Physical Address

304 North Cardinal St.
Dorchester Center, MA 02124

2024 Roth IRA Income Limits: What You Need to Know

If you’re looking to contribute to a Roth IRA, you might be wondering if you’re eligible based on your income level.

The good news is that there are limits in place to ensure that everyone has a fair chance to save for retirement. But what are these limits, and how do they affect your ability to contribute to a Roth IRA?

Contribution Limits

The first limit on a Roth IRA is the amount you’re allowed to put in. If you’re eligible to contribute, which means you have earned income and you are under the income limits we’re about to talk about, you can put away $7,000 into your Roth IRA.

This is per person per year, so if you’re married and you both have a Roth, you can do $14,000 between the two of you.

If you’re under the age of 50, you’re also allowed to make a catch-up contribution, which is an additional $1,000 per person for the year.

So in that case, over the age of 50, the individual limit is $8,000.

Income Limits

Now, let’s talk about the income limits. This is something that’s called the Roth IRA income phase-out. Basically, up to a certain point, you can contribute the full amounts we just talked about.

Once you pass that lower limit, how much you contribute can start to go down. So the amount that you’re allowed to put in will go down until you hit the upper limit.

Once you hit the upper limit, you can contribute nothing, zero, not a zilch to a Roth IRA.

Single Filer Income Limits

If you are a single filer in 2024, the lower threshold starts at $146,000 of modified adjusted gross income.

That means once you get north of 146,000, your contribution limit starts to drop until you hit $161,000. At that point, no contribution for you.

If you’re married, filing joint, which is the way most married couples file, the lower limit is $230,000. Modified adjusted gross income.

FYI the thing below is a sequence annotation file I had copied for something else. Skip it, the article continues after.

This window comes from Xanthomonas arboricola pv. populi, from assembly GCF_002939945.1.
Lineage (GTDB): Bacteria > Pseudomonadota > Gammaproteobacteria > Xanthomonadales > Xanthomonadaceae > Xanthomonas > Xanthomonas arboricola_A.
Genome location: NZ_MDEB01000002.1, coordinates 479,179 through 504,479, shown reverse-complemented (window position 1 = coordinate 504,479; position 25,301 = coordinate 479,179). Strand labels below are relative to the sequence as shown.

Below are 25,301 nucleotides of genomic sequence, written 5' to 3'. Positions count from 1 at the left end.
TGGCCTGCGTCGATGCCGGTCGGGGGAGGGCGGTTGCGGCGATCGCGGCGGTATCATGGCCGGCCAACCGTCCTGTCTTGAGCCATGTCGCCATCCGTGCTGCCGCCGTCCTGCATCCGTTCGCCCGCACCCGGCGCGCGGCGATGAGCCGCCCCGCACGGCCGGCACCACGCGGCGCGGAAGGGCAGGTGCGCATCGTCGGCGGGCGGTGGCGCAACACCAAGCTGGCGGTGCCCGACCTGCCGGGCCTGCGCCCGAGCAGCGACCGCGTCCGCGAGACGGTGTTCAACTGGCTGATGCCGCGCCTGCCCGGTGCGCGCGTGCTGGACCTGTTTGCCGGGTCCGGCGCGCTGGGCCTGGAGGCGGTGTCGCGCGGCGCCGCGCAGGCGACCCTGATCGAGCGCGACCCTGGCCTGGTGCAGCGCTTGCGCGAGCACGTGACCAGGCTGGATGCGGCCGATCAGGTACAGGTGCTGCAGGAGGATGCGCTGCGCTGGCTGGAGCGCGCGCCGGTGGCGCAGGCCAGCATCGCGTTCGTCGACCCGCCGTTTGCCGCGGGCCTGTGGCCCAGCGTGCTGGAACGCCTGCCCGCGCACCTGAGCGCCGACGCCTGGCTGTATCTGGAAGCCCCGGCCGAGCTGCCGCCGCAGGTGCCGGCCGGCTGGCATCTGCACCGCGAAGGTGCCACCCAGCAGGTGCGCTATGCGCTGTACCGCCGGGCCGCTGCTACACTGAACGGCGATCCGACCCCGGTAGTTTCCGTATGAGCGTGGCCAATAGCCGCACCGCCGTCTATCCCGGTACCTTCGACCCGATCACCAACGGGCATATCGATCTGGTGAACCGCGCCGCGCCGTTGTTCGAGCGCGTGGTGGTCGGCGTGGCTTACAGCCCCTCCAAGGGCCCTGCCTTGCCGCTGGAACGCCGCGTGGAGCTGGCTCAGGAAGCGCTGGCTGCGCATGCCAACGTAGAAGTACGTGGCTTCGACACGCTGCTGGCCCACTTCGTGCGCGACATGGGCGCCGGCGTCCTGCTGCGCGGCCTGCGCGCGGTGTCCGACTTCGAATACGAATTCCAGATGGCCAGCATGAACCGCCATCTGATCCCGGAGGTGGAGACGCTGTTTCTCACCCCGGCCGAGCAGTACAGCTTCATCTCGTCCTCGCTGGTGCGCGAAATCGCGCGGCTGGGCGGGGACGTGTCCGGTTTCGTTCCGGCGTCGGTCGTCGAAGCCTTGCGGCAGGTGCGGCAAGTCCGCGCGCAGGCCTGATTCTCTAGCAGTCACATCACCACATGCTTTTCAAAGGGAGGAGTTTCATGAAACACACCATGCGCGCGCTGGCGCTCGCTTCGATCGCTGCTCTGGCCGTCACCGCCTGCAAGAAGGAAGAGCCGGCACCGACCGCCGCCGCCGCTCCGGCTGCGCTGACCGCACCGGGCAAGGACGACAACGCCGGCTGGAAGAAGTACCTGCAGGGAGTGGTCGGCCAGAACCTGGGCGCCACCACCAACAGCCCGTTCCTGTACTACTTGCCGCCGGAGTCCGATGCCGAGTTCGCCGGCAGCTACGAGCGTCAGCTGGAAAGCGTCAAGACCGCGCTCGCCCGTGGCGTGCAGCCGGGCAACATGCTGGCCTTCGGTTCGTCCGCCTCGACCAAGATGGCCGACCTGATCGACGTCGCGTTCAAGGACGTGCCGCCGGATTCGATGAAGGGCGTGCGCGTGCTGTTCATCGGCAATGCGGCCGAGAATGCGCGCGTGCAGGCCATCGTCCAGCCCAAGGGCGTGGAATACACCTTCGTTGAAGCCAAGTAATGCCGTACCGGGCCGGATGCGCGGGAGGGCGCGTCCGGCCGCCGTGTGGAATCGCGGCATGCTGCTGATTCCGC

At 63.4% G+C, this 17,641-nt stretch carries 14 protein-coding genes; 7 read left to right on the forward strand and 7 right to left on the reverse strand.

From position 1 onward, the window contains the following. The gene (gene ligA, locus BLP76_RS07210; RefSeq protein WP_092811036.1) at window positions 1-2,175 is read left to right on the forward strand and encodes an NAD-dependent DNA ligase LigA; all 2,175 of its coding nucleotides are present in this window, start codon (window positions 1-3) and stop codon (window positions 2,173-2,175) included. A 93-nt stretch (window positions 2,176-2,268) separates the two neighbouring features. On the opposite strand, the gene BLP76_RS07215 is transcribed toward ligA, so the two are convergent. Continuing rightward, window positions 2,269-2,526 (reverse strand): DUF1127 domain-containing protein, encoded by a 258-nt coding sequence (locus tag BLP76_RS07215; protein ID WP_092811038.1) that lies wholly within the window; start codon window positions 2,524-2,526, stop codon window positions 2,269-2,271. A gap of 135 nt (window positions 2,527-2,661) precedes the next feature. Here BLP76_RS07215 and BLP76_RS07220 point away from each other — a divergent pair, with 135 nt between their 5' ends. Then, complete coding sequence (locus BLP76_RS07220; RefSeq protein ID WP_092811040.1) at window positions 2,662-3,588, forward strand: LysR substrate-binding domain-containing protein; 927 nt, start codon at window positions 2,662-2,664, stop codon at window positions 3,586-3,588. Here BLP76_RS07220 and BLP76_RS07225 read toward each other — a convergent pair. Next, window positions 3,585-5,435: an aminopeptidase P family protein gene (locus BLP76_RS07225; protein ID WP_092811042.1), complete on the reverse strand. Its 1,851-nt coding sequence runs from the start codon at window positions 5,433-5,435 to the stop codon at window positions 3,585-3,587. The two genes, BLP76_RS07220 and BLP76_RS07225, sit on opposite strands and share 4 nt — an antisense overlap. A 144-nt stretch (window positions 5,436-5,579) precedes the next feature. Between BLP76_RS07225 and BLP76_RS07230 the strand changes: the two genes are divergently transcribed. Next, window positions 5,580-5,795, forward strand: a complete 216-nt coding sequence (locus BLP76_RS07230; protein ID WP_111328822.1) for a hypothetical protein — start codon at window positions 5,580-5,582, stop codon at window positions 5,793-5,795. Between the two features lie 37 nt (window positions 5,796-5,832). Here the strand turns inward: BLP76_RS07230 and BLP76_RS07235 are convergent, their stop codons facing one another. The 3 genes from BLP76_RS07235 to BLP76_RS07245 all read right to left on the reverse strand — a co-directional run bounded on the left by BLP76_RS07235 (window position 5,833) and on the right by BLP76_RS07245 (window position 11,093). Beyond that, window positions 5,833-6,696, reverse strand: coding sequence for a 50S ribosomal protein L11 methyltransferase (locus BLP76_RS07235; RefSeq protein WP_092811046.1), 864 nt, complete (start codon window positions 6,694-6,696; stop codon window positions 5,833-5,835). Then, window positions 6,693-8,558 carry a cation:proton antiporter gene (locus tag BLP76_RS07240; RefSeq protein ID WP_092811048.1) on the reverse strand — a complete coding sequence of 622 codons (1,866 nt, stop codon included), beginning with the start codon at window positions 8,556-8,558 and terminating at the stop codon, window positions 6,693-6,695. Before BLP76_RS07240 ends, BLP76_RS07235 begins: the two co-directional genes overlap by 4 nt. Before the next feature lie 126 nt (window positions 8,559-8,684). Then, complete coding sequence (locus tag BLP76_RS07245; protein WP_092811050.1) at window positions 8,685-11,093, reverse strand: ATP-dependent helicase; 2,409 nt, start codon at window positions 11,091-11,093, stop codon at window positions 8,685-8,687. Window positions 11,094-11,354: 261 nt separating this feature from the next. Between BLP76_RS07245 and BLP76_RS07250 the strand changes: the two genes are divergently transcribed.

Meaning if the combined income is below that, you can both make full contributions. The amount you can put in drops until you get to $240,000. At which point, no contribution for you.

Filing Separate Returns

Now here’s something to watch out for. If you are married but you file separate returns, married, filing separate, you’re basically screwed because even if you have $10,000 in income, your contribution amount is zero.

This is because the IRS doesn’t want people skirting the tax rules and filing separately to show lower income levels and then be able to take advantage of Roths.

Why the Limits?

Why are these limits in place?

My personal guess is this, Roth money is some of the most powerful money in our financial system. Once the money gets into the Roth, not only is that money tax free, but all the future earnings from that money are also tax free.

That’s why we have contribution limits in the first place because they want you to save money and put away money, but they wanna be able to tax those dollars, those gains.

And so if there were no limits on this sort of thing, people would just sock every last dollar they had away into a Roth IRA and then they’d cut out the IRS from tons of future tax revenue.

Strategies for Getting Money into a Roth

The first one, are you covered by a retirement plan at work like a 401k or a 403b?

Most of them offer a Roth option these days, meaning you can elect to have your contributions go in post-tax, grow tax-deferred, and be tax-free in the future Roth, but inside of your 401k or your 403b.

These plans have no income limits. You can put away whatever money you want regardless of how much you make.


Whether it's exploring the impact of emerging technologies on business operations or providing tips for effective project management, this author's writing is always informative and engaging.

Leave a Reply

Your email address will not be published. Required fields are marked *